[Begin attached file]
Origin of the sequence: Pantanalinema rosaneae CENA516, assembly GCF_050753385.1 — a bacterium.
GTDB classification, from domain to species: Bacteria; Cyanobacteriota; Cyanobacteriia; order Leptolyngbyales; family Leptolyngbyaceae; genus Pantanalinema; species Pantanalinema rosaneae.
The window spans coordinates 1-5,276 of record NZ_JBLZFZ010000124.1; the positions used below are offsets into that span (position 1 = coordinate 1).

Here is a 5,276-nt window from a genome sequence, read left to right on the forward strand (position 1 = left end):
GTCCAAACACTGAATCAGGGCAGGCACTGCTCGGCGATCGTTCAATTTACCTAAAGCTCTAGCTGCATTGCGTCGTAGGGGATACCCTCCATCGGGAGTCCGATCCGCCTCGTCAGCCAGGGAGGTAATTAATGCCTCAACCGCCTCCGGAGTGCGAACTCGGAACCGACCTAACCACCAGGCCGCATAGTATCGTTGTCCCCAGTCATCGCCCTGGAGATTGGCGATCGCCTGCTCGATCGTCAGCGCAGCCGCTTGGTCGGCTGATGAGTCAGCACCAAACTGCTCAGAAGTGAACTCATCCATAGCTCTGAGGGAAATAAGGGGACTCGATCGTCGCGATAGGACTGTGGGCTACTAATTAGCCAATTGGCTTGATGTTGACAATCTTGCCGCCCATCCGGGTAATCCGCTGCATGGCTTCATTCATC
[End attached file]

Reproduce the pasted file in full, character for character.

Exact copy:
Origin of the sequence: Pantanalinema rosaneae CENA516, assembly GCF_050753385.1 — a bacterium.
GTDB classification, from domain to species: Bacteria; Cyanobacteriota; Cyanobacteriia; order Leptolyngbyales; family Leptolyngbyaceae; genus Pantanalinema; species Pantanalinema rosaneae.
The window spans coordinates 1-5,276 of record NZ_JBLZFZ010000124.1; the positions used below are offsets into that span (position 1 = coordinate 1).

Here is a 5,276-nt window from a genome sequence, read left to right on the forward strand (position 1 = left end):
GTCCAAACACTGAATCAGGGCAGGCACTGCTCGGCGATCGTTCAATTTACCTAAAGCTCTAGCTGCATTGCGTCGTAGGGGATACCCTCCATCGGGAGTCCGATCCGCCTCGTCAGCCAGGGAGGTAATTAATGCCTCAACCGCCTCCGGAGTGCGAACTCGGAACCGACCTAACCACCAGGCCGCATAGTATCGTTGTCCCCAGTCATCGCCCTGGAGATTGGCGATCGCCTGCTCGATCGTCAGCGCAGCCGCTTGGTCGGCTGATGAGTCAGCACCAAACTGCTCAGAAGTGAACTCATCCATAGCTCTGAGGGAAATAAGGGGACTCGATCGTCGCGATAGGACTGTGGGCTACTAATTAGCCAATTGGCTTGATGTTGACAATCTTGCCGCCCATCCGGGTAATCCGCTGCATGGCTTCATTCATC